Randstad volunteer Jenny Hoevenagel looks at crops in a field next to members of a youth co-operative
©VSO/Ginny Lattul

Corporate volunteering: Meet the CEO who wants you to take more time off


Jacques van den Broek smiling at the Randstad office
Randstad CEO Jacques van den Broek

Step away from the day job. After 15 years of partnership with VSO, Randstad’s CEO, Jacques van den Broek, tells us why he wants his employees to take time to volunteer.

“One of my main motivations has always been making a difference with what we do,” says Jacques van den Broek, CEO of Randstad.

The global recruitment firm is celebrating a 15-year partnership with VSO that exemplifies Jacques’ firm belief in the power of people.

“How do you reach people? Get them motivated? How do you create cooperation?” he says.

“Once these conditions are met, you see people grow.”

Jacques is constantly encouraging Randstad employees to make the most of the opportunities afforded by the VSO partnership, through which they can share their technical skills as volunteers on development projects.

It’s another way of putting into practice the organisation’s commitment to providing expertise for the betterment of society.

“We make it quite clear that we actually want people to take this time out to volunteer, because we think they become richer as human beings,” Jacques says.

“It’s not just for the employees themselves, but also for the communities they improve, and the lives of the people they help.”

A personal connection

Randstad volunteers cheering and hugging at a young person's career fair in Zanzibar
©VSO/Sophie Tremblay
Randstad volunteers participate in a careers fair arranged for young people on the island of Zanzibar, Tanzania

Jacques personally mentors volunteers throughout their placement. That personal connection has driven home the impact of the partnership.

“It has definitely reinforced my pride in my people. It has also reinforced my confidence in the fact that, in all sectors of the world, you can make a difference.

“If you read media, you run the risk of becoming pessimistic. But I know that the vast majority of people are optimistic and want to help others.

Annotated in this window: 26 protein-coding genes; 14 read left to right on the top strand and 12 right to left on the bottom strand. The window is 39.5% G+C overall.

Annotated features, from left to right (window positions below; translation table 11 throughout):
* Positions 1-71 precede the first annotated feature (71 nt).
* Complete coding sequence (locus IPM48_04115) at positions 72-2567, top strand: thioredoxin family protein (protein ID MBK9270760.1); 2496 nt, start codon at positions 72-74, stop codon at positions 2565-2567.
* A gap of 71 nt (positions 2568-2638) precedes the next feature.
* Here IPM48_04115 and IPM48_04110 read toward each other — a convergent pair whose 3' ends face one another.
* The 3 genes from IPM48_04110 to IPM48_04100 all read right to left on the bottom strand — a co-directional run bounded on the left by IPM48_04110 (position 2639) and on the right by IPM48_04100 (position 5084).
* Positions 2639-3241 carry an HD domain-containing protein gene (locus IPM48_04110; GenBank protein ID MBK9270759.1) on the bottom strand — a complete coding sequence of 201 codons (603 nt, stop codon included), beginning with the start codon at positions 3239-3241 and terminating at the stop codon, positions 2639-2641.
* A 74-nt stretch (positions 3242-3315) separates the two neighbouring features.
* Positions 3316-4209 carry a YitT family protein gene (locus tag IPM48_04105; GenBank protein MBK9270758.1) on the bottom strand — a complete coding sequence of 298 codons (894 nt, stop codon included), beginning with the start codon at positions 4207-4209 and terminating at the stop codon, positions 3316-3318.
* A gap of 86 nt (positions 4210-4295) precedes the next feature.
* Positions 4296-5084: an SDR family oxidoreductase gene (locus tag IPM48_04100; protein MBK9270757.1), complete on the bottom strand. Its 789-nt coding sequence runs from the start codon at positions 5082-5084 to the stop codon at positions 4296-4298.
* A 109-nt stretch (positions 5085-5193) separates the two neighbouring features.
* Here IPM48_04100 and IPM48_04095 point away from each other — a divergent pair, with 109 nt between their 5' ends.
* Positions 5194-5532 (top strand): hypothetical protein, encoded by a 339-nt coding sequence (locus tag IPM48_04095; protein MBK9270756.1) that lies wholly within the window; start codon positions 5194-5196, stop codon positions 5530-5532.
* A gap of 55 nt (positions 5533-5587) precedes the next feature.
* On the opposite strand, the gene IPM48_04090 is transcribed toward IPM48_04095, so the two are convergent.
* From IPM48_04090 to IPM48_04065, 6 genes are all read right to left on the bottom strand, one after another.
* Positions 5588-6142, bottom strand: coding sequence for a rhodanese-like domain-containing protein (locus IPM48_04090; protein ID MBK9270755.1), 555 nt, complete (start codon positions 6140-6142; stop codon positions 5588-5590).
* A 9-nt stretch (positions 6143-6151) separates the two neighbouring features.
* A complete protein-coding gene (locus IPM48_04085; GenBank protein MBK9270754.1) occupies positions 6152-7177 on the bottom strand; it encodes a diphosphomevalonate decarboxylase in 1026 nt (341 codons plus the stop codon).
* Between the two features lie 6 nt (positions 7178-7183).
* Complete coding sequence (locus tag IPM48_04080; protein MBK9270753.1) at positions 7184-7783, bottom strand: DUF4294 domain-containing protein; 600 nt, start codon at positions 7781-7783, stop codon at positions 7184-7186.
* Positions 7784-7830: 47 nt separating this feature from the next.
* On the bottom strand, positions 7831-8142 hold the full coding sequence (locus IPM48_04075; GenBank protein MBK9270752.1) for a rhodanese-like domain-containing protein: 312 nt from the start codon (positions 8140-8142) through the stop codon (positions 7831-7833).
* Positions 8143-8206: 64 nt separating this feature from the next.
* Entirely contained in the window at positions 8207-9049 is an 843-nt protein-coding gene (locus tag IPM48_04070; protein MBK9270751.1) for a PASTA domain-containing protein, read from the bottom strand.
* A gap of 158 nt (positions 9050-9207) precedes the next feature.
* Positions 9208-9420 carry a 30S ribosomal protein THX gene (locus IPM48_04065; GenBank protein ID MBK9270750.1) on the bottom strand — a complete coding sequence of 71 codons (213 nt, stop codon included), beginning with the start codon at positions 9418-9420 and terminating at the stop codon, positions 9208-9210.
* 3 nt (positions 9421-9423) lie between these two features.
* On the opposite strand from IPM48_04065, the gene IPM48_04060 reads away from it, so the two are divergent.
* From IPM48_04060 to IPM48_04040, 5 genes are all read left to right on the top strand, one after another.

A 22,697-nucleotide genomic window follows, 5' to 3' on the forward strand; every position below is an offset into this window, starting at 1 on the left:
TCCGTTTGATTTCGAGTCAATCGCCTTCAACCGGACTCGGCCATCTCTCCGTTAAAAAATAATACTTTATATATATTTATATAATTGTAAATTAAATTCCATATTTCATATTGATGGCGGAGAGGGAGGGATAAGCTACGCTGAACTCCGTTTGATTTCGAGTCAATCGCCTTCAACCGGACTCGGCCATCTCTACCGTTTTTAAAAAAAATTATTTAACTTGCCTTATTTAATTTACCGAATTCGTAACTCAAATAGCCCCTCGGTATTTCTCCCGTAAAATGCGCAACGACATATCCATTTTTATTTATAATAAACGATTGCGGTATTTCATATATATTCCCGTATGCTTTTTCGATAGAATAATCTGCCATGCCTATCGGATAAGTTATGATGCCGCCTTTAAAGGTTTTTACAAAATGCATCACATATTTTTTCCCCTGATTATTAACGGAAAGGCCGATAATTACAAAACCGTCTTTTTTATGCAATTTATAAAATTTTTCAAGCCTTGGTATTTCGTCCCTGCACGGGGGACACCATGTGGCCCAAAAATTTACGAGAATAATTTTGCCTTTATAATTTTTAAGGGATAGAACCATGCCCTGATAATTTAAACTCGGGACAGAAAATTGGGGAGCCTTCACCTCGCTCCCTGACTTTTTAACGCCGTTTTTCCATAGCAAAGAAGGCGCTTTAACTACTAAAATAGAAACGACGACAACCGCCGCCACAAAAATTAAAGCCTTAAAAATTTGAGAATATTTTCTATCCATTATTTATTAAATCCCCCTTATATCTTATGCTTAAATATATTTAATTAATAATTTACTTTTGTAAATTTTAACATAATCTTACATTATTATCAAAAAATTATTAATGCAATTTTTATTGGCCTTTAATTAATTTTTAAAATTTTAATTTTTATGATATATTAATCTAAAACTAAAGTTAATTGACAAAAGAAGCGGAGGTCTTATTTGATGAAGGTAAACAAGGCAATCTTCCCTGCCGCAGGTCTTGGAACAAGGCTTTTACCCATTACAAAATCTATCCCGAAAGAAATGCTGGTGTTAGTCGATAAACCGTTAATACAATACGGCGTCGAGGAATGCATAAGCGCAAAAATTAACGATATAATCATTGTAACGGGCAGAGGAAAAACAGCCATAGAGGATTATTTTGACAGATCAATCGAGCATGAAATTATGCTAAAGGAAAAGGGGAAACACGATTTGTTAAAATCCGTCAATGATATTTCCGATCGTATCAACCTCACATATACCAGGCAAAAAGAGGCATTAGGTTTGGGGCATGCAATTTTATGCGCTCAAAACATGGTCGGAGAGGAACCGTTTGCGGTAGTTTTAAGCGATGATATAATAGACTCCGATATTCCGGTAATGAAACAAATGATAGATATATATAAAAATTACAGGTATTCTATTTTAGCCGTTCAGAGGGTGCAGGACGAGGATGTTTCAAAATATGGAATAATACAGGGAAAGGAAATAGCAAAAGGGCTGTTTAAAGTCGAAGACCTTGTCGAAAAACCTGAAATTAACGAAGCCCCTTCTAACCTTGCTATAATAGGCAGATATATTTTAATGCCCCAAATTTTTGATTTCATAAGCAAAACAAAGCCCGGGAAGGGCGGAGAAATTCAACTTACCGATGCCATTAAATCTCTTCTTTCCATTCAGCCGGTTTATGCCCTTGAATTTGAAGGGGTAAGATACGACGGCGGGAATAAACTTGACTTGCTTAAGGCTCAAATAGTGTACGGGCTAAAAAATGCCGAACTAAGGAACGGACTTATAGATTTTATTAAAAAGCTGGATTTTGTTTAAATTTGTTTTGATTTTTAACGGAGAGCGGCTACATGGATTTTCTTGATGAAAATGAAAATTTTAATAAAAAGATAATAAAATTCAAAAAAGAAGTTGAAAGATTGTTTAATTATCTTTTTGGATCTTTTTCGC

"It's always good to experience that hands-on from time to time.”

It has definitely reinforced my pride in people.
Jacques van den Broek
CEO of Randstad

A partnership built to last

Since 2004, Randstad and VSO have engaged over 230 corporate volunteers to work in poor and marginalised communities in 31 countries. Jacques wants to see the work continue:

“We are strengthening our programmes in India and Tanzania. We want to make a bigger impact to the lives of youths and those with disabilities, to give them the skills and confidence to get into employment.”

Recent data show that these current programmes alone have already touched the lives of around 4,500 people. Many have been supported to find work or even set up their own businesses.

You don’t have to be the CEO of a multinational corporation to get the ball rolling on a partnership with VSO. There are lots of ways to get involved. Take a look at our fundraising opportunities, or get in touch with our team at enquiry@vsoint.org to find out more.

Fundraising for VSO

Read more

A team of female ICS volunteers crouch down and pose together

The power of youth volunteering: Eight years of impact in eight ICS projects

Since 2011, more than 38,000 young people have taken part in ICS. Eight years later, we celebrate eight of our favourite moments of ICS impact.

Karamoja Uganda
VSO/Ginny Lattul

Eight ways corporate volunteering benefits business

VSO Knowledge Exchange offers skilled employees in the private sector a way to volunteer to help change the lives of people in some of the world’s poorest places.

©Justin Spray

Development through the lens: A volunteer filmmaker in Tanzania

Justin Spray volunteered in Tanzania telling the stories of some of the people whose lives VSO has touched with its work there. He explains how the power of film can be harnessed to create change.